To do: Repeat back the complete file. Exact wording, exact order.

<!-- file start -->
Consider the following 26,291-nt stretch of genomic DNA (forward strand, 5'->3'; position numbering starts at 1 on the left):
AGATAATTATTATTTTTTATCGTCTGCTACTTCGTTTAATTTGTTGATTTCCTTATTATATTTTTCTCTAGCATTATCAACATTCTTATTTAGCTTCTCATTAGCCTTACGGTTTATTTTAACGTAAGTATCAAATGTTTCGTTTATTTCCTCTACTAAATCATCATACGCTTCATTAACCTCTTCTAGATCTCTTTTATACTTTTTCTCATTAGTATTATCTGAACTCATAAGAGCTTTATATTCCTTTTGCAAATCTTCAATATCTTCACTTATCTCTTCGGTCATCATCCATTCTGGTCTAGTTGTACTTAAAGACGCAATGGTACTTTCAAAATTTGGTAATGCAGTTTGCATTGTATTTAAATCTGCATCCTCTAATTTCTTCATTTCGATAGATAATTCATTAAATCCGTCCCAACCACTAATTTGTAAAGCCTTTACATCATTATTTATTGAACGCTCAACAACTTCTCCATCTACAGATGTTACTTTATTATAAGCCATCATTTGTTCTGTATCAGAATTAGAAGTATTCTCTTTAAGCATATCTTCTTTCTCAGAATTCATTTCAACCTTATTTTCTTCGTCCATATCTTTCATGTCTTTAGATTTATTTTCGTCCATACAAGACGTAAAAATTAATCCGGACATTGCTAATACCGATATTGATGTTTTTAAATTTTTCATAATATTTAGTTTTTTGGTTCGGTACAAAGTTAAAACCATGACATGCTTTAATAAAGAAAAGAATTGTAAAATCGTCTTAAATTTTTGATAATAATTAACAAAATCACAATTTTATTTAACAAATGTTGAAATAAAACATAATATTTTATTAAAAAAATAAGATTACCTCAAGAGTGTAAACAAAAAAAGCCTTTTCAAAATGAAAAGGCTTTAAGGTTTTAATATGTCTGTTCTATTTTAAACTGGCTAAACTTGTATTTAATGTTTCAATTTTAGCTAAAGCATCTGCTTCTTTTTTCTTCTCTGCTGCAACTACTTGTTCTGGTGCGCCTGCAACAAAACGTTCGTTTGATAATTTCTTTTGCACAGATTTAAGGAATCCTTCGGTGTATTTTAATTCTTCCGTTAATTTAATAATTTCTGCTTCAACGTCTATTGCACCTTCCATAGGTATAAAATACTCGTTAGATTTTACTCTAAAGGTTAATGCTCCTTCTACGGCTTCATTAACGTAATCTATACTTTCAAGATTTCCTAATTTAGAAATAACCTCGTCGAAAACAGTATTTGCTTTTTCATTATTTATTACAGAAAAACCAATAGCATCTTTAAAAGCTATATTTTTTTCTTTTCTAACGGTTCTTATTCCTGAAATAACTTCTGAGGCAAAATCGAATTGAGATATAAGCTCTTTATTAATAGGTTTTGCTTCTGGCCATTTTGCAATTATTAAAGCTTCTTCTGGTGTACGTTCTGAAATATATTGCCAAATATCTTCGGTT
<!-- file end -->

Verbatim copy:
Consider the following 26,291-nt stretch of genomic DNA (forward strand, 5'->3'; position numbering starts at 1 on the left):
AGATAATTATTATTTTTTATCGTCTGCTACTTCGTTTAATTTGTTGATTTCCTTATTATATTTTTCTCTAGCATTATCAACATTCTTATTTAGCTTCTCATTAGCCTTACGGTTTATTTTAACGTAAGTATCAAATGTTTCGTTTATTTCCTCTACTAAATCATCATACGCTTCATTAACCTCTTCTAGATCTCTTTTATACTTTTTCTCATTAGTATTATCTGAACTCATAAGAGCTTTATATTCCTTTTGCAAATCTTCAATATCTTCACTTATCTCTTCGGTCATCATCCATTCTGGTCTAGTTGTACTTAAAGACGCAATGGTACTTTCAAAATTTGGTAATGCAGTTTGCATTGTATTTAAATCTGCATCCTCTAATTTCTTCATTTCGATAGATAATTCATTAAATCCGTCCCAACCACTAATTTGTAAAGCCTTTACATCATTATTTATTGAACGCTCAACAACTTCTCCATCTACAGATGTTACTTTATTATAAGCCATCATTTGTTCTGTATCAGAATTAGAAGTATTCTCTTTAAGCATATCTTCTTTCTCAGAATTCATTTCAACCTTATTTTCTTCGTCCATATCTTTCATGTCTTTAGATTTATTTTCGTCCATACAAGACGTAAAAATTAATCCGGACATTGCTAATACCGATATTGATGTTTTTAAATTTTTCATAATATTTAGTTTTTTGGTTCGGTACAAAGTTAAAACCATGACATGCTTTAATAAAGAAAAGAATTGTAAAATCGTCTTAAATTTTTGATAATAATTAACAAAATCACAATTTTATTTAACAAATGTTGAAATAAAACATAATATTTTATTAAAAAAATAAGATTACCTCAAGAGTGTAAACAAAAAAAGCCTTTTCAAAATGAAAAGGCTTTAAGGTTTTAATATGTCTGTTCTATTTTAAACTGGCTAAACTTGTATTTAATGTTTCAATTTTAGCTAAAGCATCTGCTTCTTTTTTCTTCTCTGCTGCAACTACTTGTTCTGGTGCGCCTGCAACAAAACGTTCGTTTGATAATTTCTTTTGCACAGATTTAAGGAATCCTTCGGTGTATTTTAATTCTTCCGTTAATTTAATAATTTCTGCTTCAACGTCTATTGCACCTTCCATAGGTATAAAATACTCGTTAGATTTTACTCTAAAGGTTAATGCTCCTTCTACGGCTTCATTAACGTAATCTATACTTTCAAGATTTCCTAATTTAGAAATAACCTCGTCGAAAACAGTATTTGCTTTTTCATTATTTATTACAGAAAAACCAATAGCATCTTTAAAAGCTATATTTTTTTCTTTTCTAACGGTTCTTATTCCTGAAATAACTTCTGAGGCAAAATCGAATTGAGATATAAGCTCTTTATTAATAGGTTTTGCTTCTGGCCATTTTGCAATTATTAAAGCTTCTTCTGGTGTACGTTCTGAAATATATTGCCAAATATCTTCGGTT